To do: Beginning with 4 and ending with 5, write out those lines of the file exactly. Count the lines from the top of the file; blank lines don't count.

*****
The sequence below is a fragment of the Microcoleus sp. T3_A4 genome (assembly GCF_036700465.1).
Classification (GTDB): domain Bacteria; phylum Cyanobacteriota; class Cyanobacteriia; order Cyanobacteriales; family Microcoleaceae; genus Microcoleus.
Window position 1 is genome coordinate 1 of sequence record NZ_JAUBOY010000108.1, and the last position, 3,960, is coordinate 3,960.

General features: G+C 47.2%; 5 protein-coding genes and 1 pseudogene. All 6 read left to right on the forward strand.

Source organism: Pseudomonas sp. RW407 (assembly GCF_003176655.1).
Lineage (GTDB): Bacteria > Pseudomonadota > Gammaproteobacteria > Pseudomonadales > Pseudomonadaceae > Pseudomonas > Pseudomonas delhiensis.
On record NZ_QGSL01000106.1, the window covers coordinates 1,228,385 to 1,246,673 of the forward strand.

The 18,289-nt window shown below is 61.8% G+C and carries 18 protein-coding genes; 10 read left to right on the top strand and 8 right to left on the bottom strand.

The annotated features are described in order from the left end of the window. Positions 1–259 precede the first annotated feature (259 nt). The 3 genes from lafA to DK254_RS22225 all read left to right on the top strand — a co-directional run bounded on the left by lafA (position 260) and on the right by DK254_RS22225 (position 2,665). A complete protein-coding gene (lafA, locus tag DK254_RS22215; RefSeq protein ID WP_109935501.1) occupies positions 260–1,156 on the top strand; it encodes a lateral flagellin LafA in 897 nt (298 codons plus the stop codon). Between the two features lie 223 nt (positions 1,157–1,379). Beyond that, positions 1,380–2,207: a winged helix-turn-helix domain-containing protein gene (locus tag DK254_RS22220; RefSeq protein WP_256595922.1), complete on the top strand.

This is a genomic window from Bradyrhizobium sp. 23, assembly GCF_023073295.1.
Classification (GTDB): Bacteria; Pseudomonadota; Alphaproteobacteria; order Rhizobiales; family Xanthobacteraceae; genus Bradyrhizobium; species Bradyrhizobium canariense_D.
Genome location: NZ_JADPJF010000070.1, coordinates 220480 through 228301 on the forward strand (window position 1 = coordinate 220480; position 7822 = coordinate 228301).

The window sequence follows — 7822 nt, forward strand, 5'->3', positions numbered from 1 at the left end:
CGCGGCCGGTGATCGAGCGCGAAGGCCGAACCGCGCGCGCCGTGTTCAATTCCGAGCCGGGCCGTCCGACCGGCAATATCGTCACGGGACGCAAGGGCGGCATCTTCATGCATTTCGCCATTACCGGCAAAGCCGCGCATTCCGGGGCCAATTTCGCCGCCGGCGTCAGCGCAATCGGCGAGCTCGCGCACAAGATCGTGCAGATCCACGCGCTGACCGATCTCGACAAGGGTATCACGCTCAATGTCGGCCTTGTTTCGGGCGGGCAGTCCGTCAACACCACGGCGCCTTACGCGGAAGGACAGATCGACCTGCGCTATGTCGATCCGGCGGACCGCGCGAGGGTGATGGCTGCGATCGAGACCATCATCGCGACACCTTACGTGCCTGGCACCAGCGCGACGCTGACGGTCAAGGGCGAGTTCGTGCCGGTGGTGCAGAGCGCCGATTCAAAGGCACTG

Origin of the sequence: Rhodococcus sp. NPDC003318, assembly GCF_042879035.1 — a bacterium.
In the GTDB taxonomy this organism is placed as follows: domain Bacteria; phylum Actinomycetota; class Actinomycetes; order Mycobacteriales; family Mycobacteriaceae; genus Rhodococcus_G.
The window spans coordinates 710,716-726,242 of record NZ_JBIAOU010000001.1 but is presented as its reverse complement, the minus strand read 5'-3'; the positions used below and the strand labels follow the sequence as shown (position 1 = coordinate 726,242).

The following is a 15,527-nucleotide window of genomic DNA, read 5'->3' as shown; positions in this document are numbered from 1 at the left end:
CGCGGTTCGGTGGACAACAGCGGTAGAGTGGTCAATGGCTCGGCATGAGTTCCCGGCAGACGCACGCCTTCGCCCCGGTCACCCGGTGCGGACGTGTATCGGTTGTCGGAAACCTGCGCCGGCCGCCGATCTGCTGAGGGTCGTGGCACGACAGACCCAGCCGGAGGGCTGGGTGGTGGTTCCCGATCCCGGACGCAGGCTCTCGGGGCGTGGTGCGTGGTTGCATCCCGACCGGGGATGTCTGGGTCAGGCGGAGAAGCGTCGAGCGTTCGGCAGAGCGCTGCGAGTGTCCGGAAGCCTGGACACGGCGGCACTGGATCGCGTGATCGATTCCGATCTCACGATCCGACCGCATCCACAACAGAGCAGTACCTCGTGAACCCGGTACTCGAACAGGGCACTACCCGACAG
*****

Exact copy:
General features: G+C 47.2%; 5 protein-coding genes and 1 pseudogene. All 6 read left to right on the forward strand.

Source organism: Pseudomonas sp. RW407 (assembly GCF_003176655.1).